Welcome to the inaugural installment of The Blast Furnace. Moving forward, I will use this space to analyze anything and everything that strikes a nerve with me about the on- and off-the-field issues facing the Steelers in their quest to capture their seventh Lombardi Trophy.
At this point, those of you who have read my posts in the past might be wondering what makes The Blast Furnace different from what I’ve been writing for the past two months. Honestly, the content won’t change. My passion for all things Steelers is unwavering, and my sincere hope is that you’ll find my writing as comforting as a fridge full of I.C. Light on game day. Whether you do or you don’t, let me know in the comments.
For the first installment of The Furnace (that’s what the cool kids are calling it), I want to delve a little deeper into the so-called Prom Date Rule that came to light earlier this week during a radio interview with former Steelers cornerback Bryant McFadden. During a discussion about the early retirement of 49ers linebacker Chris Borland, McFadden shared that he and his teammates didn’t want to show weakness by having to get “prom escorted” off the field after a particularly jarring hit.
Week-in and week-out, NFL players are lauded for their toughness, but popping a dislocated finger back into place on the sideline to get back into the lineup is far different than going back on the field after suffering a traumatic brain injury. With the myriad protocols now in place to keep athletes from returning to games when they exhibit concussion symptoms, it’s disturbing – but not really unexpected – to learn that players were operating under the Prom Date Rule as recently as 2008.
Showing weakness – or “sleep”, as McFadden called it – on the field after a big hit shouldn’t be taboo, but in the man-up-or-shut-up culture that permeates sports at all levels, there’s no denying the fact that outward displays of being “soft” are frowned upon. Whether someone verbalizes it or not, players are expected to rub dirt on it and line up for the next play.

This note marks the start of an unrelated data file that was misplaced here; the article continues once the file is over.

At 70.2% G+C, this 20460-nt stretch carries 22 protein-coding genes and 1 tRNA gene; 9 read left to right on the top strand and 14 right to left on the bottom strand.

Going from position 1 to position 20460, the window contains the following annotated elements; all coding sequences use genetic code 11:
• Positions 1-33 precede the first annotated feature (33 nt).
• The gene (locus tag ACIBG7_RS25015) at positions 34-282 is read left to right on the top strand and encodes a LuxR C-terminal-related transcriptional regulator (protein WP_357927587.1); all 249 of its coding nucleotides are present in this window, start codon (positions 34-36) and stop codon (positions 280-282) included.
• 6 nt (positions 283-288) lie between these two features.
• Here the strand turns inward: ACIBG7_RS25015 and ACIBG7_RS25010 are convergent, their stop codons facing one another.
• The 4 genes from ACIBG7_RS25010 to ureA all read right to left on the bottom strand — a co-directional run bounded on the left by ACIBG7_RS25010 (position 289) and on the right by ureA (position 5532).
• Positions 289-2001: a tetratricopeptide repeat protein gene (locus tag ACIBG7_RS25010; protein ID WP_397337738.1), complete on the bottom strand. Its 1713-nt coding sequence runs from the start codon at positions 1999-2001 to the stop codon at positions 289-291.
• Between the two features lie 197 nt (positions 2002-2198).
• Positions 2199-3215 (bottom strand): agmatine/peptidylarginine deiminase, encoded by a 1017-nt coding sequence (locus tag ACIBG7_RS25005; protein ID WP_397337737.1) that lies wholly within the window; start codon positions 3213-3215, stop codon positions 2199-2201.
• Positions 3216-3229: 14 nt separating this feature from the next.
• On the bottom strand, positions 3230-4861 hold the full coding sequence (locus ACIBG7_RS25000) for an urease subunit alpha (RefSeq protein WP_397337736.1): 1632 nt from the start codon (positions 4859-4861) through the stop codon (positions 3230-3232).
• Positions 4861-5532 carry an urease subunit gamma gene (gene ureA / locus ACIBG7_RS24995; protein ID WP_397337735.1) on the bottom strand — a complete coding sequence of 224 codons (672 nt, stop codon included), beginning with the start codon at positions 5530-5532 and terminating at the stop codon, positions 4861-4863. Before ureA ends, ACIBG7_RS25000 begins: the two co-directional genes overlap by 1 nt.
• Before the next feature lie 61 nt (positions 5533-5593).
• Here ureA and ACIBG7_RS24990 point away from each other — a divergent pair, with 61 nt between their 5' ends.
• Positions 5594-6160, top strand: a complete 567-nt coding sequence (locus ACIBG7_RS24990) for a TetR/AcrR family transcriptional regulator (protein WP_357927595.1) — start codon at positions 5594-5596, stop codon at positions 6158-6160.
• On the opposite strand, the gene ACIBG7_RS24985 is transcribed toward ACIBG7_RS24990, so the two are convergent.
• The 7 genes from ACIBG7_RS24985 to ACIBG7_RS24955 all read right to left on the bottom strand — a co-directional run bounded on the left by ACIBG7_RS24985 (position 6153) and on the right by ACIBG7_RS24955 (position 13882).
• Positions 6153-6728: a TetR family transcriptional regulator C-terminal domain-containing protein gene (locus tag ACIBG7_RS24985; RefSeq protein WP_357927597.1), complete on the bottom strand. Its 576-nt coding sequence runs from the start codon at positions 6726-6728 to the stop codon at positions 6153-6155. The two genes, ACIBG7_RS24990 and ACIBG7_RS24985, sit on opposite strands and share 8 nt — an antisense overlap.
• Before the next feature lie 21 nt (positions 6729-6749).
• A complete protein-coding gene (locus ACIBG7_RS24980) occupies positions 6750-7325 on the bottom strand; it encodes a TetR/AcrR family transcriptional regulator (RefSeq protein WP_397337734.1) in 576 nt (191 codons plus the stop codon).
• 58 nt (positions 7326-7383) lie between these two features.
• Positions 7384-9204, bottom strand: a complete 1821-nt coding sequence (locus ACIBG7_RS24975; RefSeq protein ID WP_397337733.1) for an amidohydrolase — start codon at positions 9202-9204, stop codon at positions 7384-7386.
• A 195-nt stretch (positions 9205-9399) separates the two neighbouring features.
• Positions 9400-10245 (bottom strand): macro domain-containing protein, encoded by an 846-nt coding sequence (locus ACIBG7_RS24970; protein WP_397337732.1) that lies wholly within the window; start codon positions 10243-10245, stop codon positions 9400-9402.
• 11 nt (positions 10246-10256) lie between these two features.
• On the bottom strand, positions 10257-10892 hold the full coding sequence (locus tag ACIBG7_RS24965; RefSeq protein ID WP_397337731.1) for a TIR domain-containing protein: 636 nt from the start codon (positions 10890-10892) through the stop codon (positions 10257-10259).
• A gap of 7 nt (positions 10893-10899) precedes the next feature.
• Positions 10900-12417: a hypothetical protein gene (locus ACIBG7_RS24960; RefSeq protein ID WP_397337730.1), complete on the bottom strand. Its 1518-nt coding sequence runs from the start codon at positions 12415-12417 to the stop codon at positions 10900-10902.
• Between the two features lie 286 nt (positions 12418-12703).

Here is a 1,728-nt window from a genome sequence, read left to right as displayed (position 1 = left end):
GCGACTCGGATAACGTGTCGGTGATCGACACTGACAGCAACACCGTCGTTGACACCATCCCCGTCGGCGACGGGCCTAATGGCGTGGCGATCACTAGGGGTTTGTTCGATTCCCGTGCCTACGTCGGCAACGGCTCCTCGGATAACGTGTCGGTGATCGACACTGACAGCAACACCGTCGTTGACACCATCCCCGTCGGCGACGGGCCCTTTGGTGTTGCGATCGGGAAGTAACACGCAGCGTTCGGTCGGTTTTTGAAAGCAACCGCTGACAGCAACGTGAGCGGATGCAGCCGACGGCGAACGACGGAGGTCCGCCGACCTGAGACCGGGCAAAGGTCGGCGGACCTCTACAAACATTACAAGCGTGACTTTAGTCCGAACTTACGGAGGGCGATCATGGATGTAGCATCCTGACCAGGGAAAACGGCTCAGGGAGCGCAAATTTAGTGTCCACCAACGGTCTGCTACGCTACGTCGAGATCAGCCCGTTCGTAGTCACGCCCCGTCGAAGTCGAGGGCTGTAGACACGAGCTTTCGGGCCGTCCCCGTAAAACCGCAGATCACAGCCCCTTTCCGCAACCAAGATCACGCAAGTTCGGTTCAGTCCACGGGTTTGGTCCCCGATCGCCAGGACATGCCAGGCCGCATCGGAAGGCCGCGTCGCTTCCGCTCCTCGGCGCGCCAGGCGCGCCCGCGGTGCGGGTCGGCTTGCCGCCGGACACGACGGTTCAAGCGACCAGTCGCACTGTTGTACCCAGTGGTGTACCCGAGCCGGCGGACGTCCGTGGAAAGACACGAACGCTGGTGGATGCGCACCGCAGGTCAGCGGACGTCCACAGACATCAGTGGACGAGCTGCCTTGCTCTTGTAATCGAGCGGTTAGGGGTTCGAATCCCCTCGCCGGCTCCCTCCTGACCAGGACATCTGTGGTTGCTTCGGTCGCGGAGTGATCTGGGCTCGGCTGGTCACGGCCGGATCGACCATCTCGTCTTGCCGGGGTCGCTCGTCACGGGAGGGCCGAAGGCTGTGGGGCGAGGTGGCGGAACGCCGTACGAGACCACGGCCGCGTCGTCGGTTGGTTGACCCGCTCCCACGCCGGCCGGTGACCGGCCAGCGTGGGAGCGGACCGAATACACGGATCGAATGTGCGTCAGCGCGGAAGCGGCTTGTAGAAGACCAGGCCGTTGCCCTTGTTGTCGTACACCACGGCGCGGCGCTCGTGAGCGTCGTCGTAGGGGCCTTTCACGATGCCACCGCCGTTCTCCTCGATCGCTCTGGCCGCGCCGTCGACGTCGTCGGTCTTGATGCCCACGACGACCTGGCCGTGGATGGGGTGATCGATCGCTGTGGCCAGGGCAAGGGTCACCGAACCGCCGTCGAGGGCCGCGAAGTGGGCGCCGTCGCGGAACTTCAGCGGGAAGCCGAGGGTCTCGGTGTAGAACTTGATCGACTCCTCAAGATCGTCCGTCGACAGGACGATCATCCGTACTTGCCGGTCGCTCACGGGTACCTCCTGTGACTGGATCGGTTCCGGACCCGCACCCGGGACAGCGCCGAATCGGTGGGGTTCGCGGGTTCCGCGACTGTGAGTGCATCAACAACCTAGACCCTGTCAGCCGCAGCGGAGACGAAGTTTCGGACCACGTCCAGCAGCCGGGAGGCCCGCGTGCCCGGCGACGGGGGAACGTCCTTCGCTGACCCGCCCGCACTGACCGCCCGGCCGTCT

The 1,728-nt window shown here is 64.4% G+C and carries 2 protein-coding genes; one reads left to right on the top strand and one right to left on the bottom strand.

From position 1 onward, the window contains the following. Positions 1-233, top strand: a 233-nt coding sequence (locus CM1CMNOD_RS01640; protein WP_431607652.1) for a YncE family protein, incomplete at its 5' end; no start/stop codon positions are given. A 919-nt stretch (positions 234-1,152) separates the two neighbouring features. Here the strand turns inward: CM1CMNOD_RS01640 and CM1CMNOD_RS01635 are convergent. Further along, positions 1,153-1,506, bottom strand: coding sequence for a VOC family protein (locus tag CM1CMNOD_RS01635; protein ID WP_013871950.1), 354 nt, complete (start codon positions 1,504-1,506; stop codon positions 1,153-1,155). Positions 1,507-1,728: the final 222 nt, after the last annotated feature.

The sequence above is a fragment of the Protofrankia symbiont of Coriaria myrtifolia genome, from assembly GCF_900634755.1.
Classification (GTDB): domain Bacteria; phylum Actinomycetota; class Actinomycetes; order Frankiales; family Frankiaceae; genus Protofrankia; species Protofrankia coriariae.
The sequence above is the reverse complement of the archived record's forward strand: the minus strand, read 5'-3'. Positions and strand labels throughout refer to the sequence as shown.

No player wants to be taken off the field after having their proverbial bell rung, but let’s set aside the serious risk of long-term brain damage for a second. If a guy can’t see straight or keep his balance, isn’t the sideline where he belongs? Teammates might admire a guy’s grit or will to win for wanting to stay in the game, but it’s hard enough to defend against today’s high-octane offenses with 11 healthy guys. Doing it with 10 and a guy who can’t remember what day it is – let alone his responsibility on a specific defensive play call – is detrimental to the team.
The most disconcerting thing to me is that this Prom Date Rule (or something like it) may still exist in NFL locker rooms today. It’s not like they were ever written down anywhere in the first place, so teams could still be operating under these types of unofficial tough-guy mandates in 2015. They’d be more difficult to abide by with team and league physicians stepping in to administer concussion protocol tests at the first sign of trouble during games, but I’m sure things still slip through the cracks.
In the bigger, stronger, faster NFL that we’ve all come to know, the players who sacrifice their minds and bodies to delight the thousands of screaming fans in attendance and the millions watching at home are plenty tough. If they need a teammate or trainer to put an arm around them to get them off the field every now and then, so be it.
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